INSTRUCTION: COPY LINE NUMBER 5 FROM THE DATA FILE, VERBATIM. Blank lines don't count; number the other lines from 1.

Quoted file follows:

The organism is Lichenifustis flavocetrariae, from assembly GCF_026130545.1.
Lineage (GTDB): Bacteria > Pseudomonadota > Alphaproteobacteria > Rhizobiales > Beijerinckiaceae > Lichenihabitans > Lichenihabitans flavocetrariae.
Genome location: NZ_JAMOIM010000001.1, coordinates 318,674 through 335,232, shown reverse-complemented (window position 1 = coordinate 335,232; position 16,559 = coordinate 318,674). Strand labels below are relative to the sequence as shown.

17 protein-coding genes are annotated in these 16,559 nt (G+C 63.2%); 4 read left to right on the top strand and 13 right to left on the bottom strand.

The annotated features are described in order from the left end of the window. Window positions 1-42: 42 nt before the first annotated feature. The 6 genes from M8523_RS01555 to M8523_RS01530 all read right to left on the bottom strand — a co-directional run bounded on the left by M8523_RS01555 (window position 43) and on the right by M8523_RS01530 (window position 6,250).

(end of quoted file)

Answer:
The annotated features are described in order from the left end of the window. Window positions 1-42: 42 nt before the first annotated feature. The 6 genes from M8523_RS01555 to M8523_RS01530 all read right to left on the bottom strand — a co-directional run bounded on the left by M8523_RS01555 (window position 43) and on the right by M8523_RS01530 (window position 6,250).